Sewing Love

This past winter I’ve fallen back in love with sewing.  I’ve always liked to sew and I even took courses at University. Many projects have been made over the years.  Most of them gifts, the odd item I keep for my own home.

My University courses left me with the ability to complete most basic sewing steps but also left me with the skills necessary to create my own patterns and construct from scratch.

I plan to share projects as they are made, link to some of my favourite tutorials and share some of my own tips along the way.

Before I jump into my latest creations here are just a few that I remembered to catch on camera from the last couple of years:

Custom Christmas Stockings

It’s tradition in my home that everyone has a handmade Christmas stocking.  My mom made mine and I’ve made ones for my husband and my children.

It’s especially exciting when I get to share our tradition with other families including the ones I’ve made for my nephews as well as the set below that went to a long time family friend’s home.

Custom Christmas Stockings |

Custom Baby Blankets and Bug Play Mats:

My family and close friends know that I get excited when I hear about the pending arrival of new babies because I get to make a blanket!

It’s been a long standing tradition in our family to give new babies a handmade quilt.  My Grandma taught my mom to hand quilt in large frames, my mom taught me and now I’ve branched out to making creations with my sewing machine.

Grown children that are now young adults still come up to me and tell me “hey, I still have that quilt your mom made for me when I was born”.

Every quilt or sewn creation is made with love, often custom tailored to meet unique characteristics about its forever home.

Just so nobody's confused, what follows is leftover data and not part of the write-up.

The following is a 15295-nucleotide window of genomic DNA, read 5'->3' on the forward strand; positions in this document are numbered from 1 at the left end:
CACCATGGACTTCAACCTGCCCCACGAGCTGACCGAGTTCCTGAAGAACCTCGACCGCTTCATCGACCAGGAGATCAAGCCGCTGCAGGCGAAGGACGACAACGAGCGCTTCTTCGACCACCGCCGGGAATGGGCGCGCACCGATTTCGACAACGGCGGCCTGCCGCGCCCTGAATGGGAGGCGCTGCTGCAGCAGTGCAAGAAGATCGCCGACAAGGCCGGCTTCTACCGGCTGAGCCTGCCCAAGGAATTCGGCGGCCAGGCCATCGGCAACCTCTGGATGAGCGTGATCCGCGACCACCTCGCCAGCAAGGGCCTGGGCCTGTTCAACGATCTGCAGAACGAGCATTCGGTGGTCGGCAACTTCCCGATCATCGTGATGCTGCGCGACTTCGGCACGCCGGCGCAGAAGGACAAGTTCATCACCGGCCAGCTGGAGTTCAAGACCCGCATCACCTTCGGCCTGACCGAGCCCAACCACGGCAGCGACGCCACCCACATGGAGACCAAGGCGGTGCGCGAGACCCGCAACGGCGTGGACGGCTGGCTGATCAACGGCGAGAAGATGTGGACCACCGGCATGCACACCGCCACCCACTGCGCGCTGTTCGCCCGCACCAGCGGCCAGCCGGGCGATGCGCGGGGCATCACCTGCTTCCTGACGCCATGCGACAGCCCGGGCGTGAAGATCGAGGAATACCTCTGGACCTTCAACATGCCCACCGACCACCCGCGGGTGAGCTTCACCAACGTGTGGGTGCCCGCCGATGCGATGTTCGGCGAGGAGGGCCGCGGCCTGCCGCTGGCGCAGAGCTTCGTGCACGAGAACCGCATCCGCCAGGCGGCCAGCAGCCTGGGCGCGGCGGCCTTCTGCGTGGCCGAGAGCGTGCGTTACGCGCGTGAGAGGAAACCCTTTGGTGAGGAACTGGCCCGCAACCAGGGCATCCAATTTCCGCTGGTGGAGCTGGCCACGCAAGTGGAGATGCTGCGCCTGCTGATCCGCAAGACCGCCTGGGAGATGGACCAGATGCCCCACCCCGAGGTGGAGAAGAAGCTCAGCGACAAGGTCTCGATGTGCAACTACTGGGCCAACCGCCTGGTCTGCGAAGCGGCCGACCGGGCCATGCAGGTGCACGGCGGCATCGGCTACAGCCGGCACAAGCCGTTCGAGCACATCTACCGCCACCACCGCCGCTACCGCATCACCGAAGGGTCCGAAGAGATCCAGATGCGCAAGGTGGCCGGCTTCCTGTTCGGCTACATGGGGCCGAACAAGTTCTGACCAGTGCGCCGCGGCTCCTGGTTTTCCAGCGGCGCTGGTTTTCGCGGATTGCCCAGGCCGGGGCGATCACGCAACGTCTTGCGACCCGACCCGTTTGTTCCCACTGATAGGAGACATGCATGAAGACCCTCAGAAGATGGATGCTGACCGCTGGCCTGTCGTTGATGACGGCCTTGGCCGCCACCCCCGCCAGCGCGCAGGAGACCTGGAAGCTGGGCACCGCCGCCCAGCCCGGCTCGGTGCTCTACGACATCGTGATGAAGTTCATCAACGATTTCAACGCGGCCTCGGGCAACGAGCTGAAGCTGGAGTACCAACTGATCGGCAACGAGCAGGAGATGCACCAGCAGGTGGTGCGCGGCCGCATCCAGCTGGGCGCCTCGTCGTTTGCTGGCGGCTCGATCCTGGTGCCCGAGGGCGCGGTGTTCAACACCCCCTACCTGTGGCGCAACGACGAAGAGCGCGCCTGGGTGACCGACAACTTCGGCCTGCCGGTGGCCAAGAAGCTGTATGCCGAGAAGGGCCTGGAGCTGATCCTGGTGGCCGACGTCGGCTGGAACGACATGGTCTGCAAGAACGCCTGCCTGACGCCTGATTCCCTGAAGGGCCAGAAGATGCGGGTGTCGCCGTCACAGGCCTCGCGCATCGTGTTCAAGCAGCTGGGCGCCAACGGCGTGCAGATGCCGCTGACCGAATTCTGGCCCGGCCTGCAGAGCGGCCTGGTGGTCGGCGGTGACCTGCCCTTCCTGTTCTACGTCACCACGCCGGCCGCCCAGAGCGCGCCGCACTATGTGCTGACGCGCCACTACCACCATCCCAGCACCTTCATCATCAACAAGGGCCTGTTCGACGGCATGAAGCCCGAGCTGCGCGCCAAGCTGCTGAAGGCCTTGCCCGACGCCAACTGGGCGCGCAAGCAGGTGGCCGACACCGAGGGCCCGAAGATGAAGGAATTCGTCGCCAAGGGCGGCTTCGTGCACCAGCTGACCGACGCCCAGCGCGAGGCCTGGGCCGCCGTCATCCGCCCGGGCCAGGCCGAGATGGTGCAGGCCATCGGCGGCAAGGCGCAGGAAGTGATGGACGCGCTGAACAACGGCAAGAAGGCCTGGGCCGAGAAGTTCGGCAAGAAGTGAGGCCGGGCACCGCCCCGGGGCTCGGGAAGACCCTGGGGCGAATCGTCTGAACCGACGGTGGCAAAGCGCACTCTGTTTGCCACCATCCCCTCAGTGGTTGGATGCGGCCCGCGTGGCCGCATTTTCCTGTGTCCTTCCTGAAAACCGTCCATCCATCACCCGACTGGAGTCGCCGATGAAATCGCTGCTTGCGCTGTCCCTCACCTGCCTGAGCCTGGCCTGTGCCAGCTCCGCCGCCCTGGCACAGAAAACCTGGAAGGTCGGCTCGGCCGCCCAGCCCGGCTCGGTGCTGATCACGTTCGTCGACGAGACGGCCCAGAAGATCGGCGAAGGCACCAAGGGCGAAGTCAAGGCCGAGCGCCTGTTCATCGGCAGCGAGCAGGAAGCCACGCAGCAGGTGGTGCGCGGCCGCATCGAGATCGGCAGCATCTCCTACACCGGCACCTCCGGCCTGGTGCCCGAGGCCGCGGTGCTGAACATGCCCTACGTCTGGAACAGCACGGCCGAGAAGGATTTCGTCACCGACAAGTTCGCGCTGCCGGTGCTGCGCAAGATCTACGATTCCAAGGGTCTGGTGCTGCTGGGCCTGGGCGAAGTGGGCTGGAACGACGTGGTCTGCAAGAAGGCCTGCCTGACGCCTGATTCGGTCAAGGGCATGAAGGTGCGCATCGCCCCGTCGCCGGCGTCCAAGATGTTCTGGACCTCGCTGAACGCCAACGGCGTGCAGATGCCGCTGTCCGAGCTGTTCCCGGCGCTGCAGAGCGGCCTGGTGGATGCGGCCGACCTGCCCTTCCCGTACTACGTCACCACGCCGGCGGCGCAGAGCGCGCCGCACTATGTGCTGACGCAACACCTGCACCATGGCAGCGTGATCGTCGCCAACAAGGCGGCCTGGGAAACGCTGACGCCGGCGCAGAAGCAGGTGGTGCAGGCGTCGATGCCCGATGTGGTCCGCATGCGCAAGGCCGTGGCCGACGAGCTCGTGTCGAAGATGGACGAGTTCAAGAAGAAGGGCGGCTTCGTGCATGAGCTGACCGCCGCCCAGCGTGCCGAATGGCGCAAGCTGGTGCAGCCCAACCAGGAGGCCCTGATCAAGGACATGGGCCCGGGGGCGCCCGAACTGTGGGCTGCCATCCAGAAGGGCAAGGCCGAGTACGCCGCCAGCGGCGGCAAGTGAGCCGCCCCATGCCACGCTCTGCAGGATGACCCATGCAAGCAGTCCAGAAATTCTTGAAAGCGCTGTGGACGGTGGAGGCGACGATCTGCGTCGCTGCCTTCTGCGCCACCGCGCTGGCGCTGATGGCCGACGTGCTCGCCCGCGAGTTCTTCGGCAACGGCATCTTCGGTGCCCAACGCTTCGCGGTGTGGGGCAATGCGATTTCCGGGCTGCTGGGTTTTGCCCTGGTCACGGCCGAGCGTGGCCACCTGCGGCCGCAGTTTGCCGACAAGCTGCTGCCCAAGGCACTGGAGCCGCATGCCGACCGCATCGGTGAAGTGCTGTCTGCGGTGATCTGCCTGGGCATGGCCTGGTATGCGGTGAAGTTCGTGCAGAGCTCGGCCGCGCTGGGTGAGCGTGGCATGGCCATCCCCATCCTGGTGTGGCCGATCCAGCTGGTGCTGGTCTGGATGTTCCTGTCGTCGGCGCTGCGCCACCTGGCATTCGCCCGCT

Custom Baby Blanket 2013 |

Baby Play Mat |

Upcycled Stuffed Owls:

Owls have been very popular these past few years and I figured I might as well jump on board.  Since I don’t have any girls to dress, this cute thrifted sweater came home to be turned into adorable little stuffed owls.

Upcycled Stuffed Owls |

Upcycled Dress into Mug Rugs:

Mug rugs are a new obsession and you’ll find them all over my house.  This chevron sequined thrifted dress made the most adorable mug rugs.

I didn’t even know that mug rugs were a thing until this past fall when my husband’s aunt gifted me one from her collection. I instantly fell in love and have been making them ever since.

Mug Rug Upcycle |

The Zipper Pouch:

Zippers.  I had them mastered about a decade ago and decided it was time to dig way back into my memory bank and dust off my skills.  It would be embarrassing to tell you how many of these little guys I’ve made in the past 6 months.

This polka dot zipper pouch was made with an old metal zipper from my mom’s stash.  It was one of the first I’ve made and still one of my favourties.

Polka Dot Zipper Pouch |

School of Sewing:

This brings me to the School of Sewing book by Shea Henderson.  I ordered my copy online this winter and have slowing been working my way through many of the projects.  It’s a great book to refresh your sewing skills.  I look forward to sharing my School of Sewing creations with you all soon!

School of Sewing Book |

If you love to sew, I hope you find inspiration in the projects I’ve shared.

If you love to create, get out there and keep making the world beautiful!



Grandma’s Famous Waffles

My mom has made homemade waffles for decades.  They are light, crisp and delicious.

On summer weekends you can find anywhere from one to five little boys lined up at my mom’s lake home kitchen counter waiting for steaming hot waffles to be dropped on their plates.

If leftovers happen to exist, us older generation slide in with our plates hoping we might get a taste.

I make waffles in our home too but my mom’s are always best.  Maybe it’s her waffle iron (possible), maybe it’s some secret twist she puts on the recipe (doubtful) or most likely it’s because she has mastered every step to her own perfection over the countless batches she has turned out.

Storing Leftover Waffles

If you happen to find yourself in a waffle surplus, allow them to cool on rack(s) in the kitchen.  Once cool place them in a resealable bag or container and put them in the freezer.  You can heat them directly from frozen in the microwave or for a crispier texture pop them in the toaster.

They store equally well in a sealed container on the counter for 1-2 days and make great snacks.

Grandma's Famous Waffles

  • Servings: 18 waffles